The Bath series was undertaken in the ’60s, when Nye was still afflicted by what Belangie-Nye calls the “rock-water-nude syndrome.” Belangie-Nye remembers the water being very cold, the models probably suffering for it. But then Nye always paid his models exceptionally well, she says: $20 per hour, hardly chump change for the time.

The Stone Nudes, as the name suggests, have a mineral—one might even say sedimentary—texture to them. Nye achieved the grainy effect of certain prints by sprinkling his negatives with fine graphite shavings. Other prints are marvelous specimens of reticulation, a chemical process in which the emulsion layer of film develops spotty distortions after being moved between baths with dramatically different temperatures. It’s a difficult process to control, says Belangie-Nye; she could never get a straight answer out of her late husband whether he intended the effect or not.

The pieces in the UM exhibit were selected from the roughly 1,800 prints in Nye’s estate, which further includes about 8,000 negatives. Belangie-Nye suspects he threw away nearly three times that many when he closed his Higgins Avenue studio, including negatives of pictures taken during labor unrest in Butte in 1948, when he was the only photographer in the city permitted to take photos. “He was still kicking himself about that right up until the time he died,” she says. “He always said he was his own worst enemy.”

One print in the exhibit is striking for its matte, carefully cut to match Nye’s crude oval cropping job. Belangie-Nye thinks that Nye was thinking about mounting this particular nude on the dashboard of his ’55 Chevy. The car was one of his great passions, she recalls, along with golf, spaghetti sauce and, of course, photography.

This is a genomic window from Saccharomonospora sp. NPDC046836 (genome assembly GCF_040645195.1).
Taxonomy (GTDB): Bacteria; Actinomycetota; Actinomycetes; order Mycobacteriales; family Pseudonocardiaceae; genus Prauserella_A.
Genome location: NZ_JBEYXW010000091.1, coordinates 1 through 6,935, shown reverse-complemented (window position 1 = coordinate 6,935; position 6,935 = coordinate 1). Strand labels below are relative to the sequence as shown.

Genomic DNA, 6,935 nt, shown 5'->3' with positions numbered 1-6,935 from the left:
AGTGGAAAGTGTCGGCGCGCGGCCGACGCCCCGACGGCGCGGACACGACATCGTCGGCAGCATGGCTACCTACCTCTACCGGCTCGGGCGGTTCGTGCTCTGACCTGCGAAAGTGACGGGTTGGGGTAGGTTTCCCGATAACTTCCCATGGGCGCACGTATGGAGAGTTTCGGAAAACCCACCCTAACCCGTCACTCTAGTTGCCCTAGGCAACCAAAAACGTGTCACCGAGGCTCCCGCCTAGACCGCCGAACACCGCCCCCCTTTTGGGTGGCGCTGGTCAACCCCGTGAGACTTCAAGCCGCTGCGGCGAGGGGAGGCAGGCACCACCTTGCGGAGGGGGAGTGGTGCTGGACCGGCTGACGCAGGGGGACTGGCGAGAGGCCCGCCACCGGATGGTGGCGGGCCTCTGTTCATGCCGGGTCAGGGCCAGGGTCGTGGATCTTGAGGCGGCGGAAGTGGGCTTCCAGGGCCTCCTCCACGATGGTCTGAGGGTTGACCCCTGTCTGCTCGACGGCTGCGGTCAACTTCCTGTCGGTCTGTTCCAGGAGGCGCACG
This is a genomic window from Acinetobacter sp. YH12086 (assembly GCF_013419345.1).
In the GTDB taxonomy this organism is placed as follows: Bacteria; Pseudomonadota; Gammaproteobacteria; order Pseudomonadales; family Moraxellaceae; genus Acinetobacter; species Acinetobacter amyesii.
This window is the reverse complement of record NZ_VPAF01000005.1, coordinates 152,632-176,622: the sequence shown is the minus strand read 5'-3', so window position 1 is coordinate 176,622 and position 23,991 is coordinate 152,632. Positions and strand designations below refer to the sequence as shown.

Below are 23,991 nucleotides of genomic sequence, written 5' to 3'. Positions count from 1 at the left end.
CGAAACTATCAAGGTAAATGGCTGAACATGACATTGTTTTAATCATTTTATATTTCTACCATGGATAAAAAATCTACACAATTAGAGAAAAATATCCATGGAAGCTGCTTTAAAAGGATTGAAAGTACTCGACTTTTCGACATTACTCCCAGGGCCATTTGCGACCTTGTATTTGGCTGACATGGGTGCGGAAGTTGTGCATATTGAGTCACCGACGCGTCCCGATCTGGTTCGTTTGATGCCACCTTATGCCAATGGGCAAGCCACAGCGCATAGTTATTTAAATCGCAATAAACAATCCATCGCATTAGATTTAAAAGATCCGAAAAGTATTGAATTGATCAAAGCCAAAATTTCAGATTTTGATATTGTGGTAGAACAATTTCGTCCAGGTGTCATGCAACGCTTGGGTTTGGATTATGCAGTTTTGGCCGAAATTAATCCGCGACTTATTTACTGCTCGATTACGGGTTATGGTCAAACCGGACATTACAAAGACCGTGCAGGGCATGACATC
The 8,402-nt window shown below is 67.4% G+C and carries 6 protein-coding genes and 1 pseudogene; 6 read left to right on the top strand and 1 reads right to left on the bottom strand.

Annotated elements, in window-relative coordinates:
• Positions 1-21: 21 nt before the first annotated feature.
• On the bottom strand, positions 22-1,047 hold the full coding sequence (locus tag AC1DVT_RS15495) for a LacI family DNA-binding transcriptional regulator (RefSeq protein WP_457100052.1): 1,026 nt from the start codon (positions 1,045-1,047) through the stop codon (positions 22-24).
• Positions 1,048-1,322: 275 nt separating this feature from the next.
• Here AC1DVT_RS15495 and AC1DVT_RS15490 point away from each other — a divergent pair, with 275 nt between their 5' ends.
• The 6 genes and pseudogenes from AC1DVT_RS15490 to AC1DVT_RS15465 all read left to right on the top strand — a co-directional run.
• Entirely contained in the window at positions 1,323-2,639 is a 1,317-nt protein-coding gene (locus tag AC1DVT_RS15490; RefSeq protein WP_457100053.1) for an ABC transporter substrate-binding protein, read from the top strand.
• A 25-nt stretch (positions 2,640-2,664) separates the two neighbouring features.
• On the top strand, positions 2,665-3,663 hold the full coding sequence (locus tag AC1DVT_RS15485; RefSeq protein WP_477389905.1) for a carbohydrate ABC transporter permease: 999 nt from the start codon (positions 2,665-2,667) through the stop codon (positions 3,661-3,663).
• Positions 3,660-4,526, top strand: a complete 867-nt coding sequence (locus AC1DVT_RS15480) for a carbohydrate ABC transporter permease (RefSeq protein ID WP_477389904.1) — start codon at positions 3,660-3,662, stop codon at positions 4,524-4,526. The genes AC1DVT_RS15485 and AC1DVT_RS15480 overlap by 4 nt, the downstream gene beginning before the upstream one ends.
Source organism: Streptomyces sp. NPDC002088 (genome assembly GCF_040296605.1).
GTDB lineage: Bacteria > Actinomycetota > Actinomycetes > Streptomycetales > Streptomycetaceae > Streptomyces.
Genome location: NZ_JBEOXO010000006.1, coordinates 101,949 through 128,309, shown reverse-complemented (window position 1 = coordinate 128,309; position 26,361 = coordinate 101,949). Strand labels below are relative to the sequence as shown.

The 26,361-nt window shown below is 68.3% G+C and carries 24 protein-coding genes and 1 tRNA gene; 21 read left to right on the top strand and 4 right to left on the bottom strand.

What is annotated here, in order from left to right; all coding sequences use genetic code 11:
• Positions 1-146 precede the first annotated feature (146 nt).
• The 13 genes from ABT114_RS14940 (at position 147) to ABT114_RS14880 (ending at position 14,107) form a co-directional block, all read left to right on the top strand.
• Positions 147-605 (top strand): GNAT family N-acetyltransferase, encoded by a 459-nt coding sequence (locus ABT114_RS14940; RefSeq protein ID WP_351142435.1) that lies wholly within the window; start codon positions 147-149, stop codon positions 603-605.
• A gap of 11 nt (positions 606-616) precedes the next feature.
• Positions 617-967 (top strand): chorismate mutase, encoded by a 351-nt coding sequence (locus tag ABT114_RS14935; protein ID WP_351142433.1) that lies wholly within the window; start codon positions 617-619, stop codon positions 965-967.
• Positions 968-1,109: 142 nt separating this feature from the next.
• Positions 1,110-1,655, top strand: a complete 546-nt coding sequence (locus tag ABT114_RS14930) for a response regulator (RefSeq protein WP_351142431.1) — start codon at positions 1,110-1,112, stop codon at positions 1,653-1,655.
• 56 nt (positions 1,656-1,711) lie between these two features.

“He loved to drive that car,” she says wistfully, “and every cop in the country loved to stop him. The speedometer was broken, but once they clocked him at 140 in the Bitterroot.”

It was another consuming passion, though—golf—that tipped others off to Nye’s declining health in 1999. His family had a history of depression and ischemic strokes, says Belangie-Nye, and his ailing game was one of the things that made friends and family members suspect that he’d had a microstroke over the summer before depression set in that fall.

“Boy, was he pissed,” she remembers. “He couldn’t even get the ball down the fairway.”

Nye suffered a larger stroke in September. In retrospect, Belangie-Nye thinks the malaise and renewed depression that gripped him after his release from the hospital in late October was a “feeling of unwellness” that augured worse to come. A week and a half after his first release, he was admitted to the Providence Center and suffered a last, fatal stroke the next day, Nov. 11.

Beyond his work, Nye is remembered as the bartender who shaped Eddie’s Club in the late ’60s, catalyzing a nascent bohemian scene at a time when university arts and writing classes were starting to be held in the bar, and when a post-reading whistle-wetter with Nye slinging the suds was practically mandatory for visiting writers from Allen Ginsberg to Edward Abbey. Nye’s name, says his widow, was currency traded by hitchhikers; he and Eddie’s Club were written up in Glamour magazine and also appear, names intact, in the early novels of many local authors, including Jim Crumley and James Lee Burke. “He was a running leitmotif,” says Belangie-Nye.

As a photographer, she remembers her late husband as a man who kept his darkroom spotless, who could be unforgiving of sloppy work by others, and who once jumped down her throat for submitting, as a student, a beautiful print sullied by a cat hair stuck to the negative.

“Boy, all he did was concentrate on the cat hair. It wasn’t until someone else said, ‘Hey, this is a really nice shot’ that he said, ‘Yeah, it is, but this damned cat hair takes away everything.’

“He was a perfectionist about his art, and it really made him angry that others didn’t care as much about their own work. He was absolutely passionate about photography—that incredible passion that comes with genius. If you have that great passion, you expect others to have it. And most of us don’t.”

Lee Nye’s UM Paxson and Meloy Galleries in the PAR/TV Building Nov. 9.